In a world that’s becoming increasingly web-based, I can see how it makes sense to have something like ChromiumOS. If they manage to sort out how to print and how to import pictures then it could be a real winner.

Yes, you’ve got to keep in mind that it’s not for everybody, some people are going to want to do the latest 3D games, I’m an avid DotA player myself. People will always want to do things outside of the browser.

However, add in to the fact that many people today are turning to Flash-based games, Facebook, Online photo sharing, video via YouTube, and you’re left wondering if there is a genuine place out there for a browser-based OK?

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ChillingSilence / Chilling_Silence and blog home

January 20, 2010

Just thought I should write a quick note clarifying:

Yes, I’m Chilling_Silence, wordpress just wouldn’t let me have an underscore in my name.

I also cross-post this at lazy.geek.nz while I figure out which I want to keep as “home”, though I suspect I’ll be shifting to lazy.geek.nz and eventually letting chillingsilence.wordpress.com die a slow death. I’ll figure that out over the next little while.

I also post on blogs.elastix.org/en and crosspost that here too, though those are Elastix or VoIP-specific postings.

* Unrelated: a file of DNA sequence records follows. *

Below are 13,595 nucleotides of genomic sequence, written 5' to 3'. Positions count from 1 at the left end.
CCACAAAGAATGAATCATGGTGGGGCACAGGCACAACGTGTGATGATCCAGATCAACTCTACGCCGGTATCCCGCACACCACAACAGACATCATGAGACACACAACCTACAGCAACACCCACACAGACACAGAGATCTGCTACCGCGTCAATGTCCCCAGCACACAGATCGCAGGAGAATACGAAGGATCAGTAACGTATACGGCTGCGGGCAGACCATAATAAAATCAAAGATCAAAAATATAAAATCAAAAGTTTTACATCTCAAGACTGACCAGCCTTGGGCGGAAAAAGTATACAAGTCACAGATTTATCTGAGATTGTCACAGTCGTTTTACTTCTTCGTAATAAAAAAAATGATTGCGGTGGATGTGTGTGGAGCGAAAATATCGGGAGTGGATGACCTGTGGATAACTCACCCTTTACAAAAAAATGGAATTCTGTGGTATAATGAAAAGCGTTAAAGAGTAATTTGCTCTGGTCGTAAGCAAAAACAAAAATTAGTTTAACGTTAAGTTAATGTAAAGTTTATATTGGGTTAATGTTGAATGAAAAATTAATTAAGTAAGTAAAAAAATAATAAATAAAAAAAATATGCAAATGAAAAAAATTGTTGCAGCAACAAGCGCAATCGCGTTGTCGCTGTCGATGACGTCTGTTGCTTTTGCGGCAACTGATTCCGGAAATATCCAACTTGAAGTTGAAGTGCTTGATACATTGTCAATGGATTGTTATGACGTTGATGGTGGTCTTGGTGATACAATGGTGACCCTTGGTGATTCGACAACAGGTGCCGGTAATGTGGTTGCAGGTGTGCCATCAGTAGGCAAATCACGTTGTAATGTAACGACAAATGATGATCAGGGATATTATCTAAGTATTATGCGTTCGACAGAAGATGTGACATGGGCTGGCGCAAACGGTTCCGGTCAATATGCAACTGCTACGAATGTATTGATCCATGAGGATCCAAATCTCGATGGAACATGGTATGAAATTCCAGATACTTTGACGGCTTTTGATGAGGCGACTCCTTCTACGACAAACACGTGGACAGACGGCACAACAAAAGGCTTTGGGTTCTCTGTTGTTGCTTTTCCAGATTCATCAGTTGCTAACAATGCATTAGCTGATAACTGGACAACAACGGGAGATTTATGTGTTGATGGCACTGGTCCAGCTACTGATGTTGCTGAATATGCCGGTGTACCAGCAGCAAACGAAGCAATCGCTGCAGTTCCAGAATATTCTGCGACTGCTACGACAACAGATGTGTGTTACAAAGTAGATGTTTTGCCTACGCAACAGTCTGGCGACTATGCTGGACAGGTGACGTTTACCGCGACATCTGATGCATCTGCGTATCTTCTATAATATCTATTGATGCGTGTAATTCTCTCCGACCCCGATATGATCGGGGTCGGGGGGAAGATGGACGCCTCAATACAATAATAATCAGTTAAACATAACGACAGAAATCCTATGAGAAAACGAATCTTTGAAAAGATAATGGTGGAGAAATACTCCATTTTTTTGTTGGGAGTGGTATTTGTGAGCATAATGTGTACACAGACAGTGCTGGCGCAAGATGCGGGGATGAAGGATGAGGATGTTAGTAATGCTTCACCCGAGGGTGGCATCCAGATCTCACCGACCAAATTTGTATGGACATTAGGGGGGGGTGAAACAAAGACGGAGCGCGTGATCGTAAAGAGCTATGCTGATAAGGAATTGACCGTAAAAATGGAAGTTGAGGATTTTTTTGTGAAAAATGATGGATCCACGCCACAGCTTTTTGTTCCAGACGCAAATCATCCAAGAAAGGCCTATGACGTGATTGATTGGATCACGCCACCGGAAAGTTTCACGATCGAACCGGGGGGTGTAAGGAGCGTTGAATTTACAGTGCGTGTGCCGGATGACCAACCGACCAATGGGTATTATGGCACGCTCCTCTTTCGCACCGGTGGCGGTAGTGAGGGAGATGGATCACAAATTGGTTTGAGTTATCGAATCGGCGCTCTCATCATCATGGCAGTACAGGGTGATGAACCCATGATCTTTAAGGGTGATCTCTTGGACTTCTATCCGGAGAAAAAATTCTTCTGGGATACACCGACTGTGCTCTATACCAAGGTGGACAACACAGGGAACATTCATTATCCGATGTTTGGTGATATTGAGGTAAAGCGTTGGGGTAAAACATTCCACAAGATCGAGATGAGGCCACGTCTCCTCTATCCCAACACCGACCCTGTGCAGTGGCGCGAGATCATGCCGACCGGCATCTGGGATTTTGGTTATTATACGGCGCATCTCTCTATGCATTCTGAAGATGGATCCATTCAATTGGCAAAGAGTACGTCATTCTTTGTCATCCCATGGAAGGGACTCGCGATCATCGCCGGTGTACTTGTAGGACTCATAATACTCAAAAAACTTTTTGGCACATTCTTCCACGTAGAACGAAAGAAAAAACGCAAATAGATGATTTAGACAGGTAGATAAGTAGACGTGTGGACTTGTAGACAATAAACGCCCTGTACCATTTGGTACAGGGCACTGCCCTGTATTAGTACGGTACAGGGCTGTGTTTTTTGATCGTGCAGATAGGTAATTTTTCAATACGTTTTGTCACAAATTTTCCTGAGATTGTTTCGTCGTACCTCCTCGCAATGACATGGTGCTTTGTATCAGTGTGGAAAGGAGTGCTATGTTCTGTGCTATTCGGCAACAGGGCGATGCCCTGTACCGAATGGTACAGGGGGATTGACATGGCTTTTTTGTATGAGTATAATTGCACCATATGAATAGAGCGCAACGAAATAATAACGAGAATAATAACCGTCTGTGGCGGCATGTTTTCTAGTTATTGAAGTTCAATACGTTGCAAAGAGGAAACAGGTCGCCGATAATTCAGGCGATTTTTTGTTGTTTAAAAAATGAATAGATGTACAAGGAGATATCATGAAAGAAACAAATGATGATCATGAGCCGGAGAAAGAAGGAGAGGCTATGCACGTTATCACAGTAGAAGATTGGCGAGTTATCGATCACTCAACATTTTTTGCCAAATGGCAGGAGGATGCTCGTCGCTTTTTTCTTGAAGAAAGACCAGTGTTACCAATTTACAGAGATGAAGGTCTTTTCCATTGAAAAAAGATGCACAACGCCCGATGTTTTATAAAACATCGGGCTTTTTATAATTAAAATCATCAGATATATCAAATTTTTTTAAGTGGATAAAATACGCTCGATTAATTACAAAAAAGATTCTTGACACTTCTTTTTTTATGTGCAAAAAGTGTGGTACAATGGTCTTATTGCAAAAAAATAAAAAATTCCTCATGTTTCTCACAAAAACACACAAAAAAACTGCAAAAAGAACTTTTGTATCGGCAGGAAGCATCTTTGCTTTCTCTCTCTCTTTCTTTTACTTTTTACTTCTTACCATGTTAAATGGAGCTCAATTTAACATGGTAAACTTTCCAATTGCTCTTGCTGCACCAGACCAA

You’ll also find some of my rantings on PressF1!

…Just to clear the air 🙂



Initial thoughts on FreePBXv3 and FreeSWITCH vs Asterisk

January 14, 2010

As I’ve been testing out FreePBXv3 with FreeSWITCH, I figured I should blog my experiences, as they’ve been surprisingly pleasant!

After I got notification on the Elastix Beta mailing list about FreePBXv3, I was stoaked to learn it’s been released, even in an unfinished form! I went looking a while back for a FreeSWITCH GUI and was sadly disappointed. I found a few like tcapi and Phonebooth, but couldn’t get tcapi working and Phonebooth had just had all its code donated to FreePBX. So for the time I’d given up.

Anyway, so I grabbed the latest Install CD for FreePBXv3 which is based off CentOS. Ran through smoothly, no issues, got it installed, but I didn’t really do anything much with it.

For one reason or another I jumped into IRC in #freeswitch on freenode, I’ll have to look over my logs and figure out why. Anyway it turns out that some of the FreePBXv3 devs hang out there, and they’re actually friendly! It was a nice change from some of the other projects I’d had involvement in. I think Elastix is probably the only other project that’s been so friendly.